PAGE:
City Administrator Roger Holter made an appeal to city council Monday about the possibility of a city-run parks and recreation program.
Holter presented the issue as an opportunity for the city to make forward strides in its recreation program. Putting the recreation department with the city, Holter said, it could accomplish more.
Under the program, the city would absorb Marion recreation director Margo Yates’ position, which would receive municipal benefits. The program would incur a first-year cost of $108,378, with a stated goal to become financially solvent within three years.
Yates currently receives occupational benefits from the USD 408 school board, but with recent cuts docking around $51,000 from the school’s budget this school year, and a block grant funding formula that is likely to provide less in state benefits, the school can no longer afford to encumber the costs of Yates’ position as of July 1, Holter said.
“It has created, structure-wise, a sense of urgency, but we need to do the right thing for a director that has given her heart and soul and made the program what it is for the last 22 years,” Holter said.
Holter cited the complicated web of authorities pertaining to recreation and parks within the city.
City Attorney Susan Robson said she had a frustrating experience years ago with one of her children playing baseball, in which she was told to talk to the recreation board, who told her to talk to the baseball boosters, who told her to talk to the city commission, in order to determine a ruling.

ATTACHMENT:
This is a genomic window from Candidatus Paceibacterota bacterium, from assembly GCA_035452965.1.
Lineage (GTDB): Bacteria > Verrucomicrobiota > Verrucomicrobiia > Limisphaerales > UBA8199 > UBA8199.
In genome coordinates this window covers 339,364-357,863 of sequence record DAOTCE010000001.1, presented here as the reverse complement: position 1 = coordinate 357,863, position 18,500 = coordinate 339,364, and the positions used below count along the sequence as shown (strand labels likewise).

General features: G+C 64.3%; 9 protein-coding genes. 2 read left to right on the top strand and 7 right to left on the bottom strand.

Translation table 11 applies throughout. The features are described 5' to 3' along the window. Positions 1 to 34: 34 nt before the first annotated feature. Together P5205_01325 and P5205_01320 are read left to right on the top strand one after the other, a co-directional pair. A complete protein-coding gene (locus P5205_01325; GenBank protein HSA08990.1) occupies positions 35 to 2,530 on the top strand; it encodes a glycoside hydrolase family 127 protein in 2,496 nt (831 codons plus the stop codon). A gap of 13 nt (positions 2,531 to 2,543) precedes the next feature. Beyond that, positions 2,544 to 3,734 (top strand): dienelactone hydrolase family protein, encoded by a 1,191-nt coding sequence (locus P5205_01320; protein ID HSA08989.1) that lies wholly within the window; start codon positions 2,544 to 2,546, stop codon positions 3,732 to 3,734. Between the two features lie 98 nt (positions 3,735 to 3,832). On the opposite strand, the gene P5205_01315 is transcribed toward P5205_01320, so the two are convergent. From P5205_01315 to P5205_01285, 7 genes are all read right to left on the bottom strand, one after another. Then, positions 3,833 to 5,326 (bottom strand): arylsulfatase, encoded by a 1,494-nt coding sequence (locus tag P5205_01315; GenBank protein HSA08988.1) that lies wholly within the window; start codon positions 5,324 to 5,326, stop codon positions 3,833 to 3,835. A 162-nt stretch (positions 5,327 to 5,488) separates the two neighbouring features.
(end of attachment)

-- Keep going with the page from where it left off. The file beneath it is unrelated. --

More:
“It was hard on our child, and I wanted to leave this freaking town half the time because I was just so upset at the way he was being treated,” she said. “If you can streamline that and put one person in charge so you have one set of rules that deals equally with everyone, that’s important.”
In addition to having a central authority, the proposal would create a nine-person board to direct all parks and recreation within the city. The board would consist of three members from the cemetery board, three members from the recreation commission, and three members from the park board.
Councilor Chad Adkins said that, as a former member of the recreation commission, he would like to see a board with more influence.
“It was one of the most frustrating experiences of my life,” Adkins said of his time on the recreation commission. “It’s a board made under a resolution that really doesn’t have any teeth or powers.”
He also said Yates, who is also secretary of the chamber of commerce, is doing as much as she can with the recreation commission.
“They’re maxed,” he said. “They’re doing what they can with what they’ve got.”
Yates attended the meeting, and suggested the department can do more, but needs more help and more funds.
Holter cited Yates’ accomplishments as recreation director, including a basketball league which drew 70 teams, and she said she had to turn away an additional six, from the region.
“We were playing basketball for 11 straight Saturdays from 9 a.m. to about 10 p.m. at night in three gyms,” she said. “It just shows you what is possible.”
Holter said community recreation is the third most important factor “among our target demographic,” which he did not specify, for choosing a place to live.
“The No. 1 success factor in all the rural community analysis, it really comes down to: Those towns that win decide that they’re going to grow for the future,” he said. “Those that are losing right now and, honestly, going out of existence, are the ones that thought status quo would be fine.”